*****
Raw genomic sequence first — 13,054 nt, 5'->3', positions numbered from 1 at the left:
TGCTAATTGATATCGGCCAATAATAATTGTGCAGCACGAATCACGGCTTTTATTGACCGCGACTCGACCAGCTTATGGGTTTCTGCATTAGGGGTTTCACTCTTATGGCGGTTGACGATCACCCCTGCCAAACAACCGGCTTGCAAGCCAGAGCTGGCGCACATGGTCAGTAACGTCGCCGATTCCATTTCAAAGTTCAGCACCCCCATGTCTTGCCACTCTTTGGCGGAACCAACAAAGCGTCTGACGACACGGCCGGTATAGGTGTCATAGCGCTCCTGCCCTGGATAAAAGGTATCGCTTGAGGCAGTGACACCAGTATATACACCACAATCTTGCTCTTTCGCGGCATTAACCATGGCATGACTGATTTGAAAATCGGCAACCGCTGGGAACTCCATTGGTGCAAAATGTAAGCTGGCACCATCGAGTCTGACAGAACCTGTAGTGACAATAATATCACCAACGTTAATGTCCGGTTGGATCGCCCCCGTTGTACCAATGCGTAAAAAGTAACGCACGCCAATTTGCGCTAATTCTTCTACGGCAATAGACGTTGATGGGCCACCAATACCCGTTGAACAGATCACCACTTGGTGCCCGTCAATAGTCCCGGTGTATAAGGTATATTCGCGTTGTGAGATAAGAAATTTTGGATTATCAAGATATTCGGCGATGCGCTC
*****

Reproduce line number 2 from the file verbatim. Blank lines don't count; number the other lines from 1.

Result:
TGCTAATTGATATCGGCCAATAATAATTGTGCAGCACGAATCACGGCTTTTATTGACCGCGACTCGACCAGCTTATGGGTTTCTGCATTAGGGGTTTCACTCTTATGGCGGTTGACGATCACCCCTGCCAAACAACCGGCTTGCAAGCCAGAGCTGGCGCACATGGTCAGTAACGTCGCCGATTCCATTTCAAAGTTCAGCACCCCCATGTCTTGCCACTCTTTGGCGGAACCAACAAAGCGTCTGACGACACGGCCGGTATAGGTGTCATAGCGCTCCTGCCCTGGATAAAAGGTATCGCTTGAGGCAGTGACACCAGTATATACACCACAATCTTGCTCTTTCGCGGCATTAACCATGGCATGACTGATTTGAAAATCGGCAACCGCTGGGAACTCCATTGGTGCAAAATGTAAGCTGGCACCATCGAGTCTGACAGAACCTGTAGTGACAATAATATCACCAACGTTAATGTCCGGTTGGATCGCCCCCGTTGTACCAATGCGTAAAAAGTAACGCACGCCAATTTGCGCTAATTCTTCTACGGCAATAGACGTTGATGGGCCACCAATACCCGTTGAACAGATCACCACTTGGTGCCCGTCAATAGTCCCGGTGTATAAGGTATATTCGCGTTGTGAGATAAGAAATTTTGGATTATCAAGATATTCGGCGATGCGCTC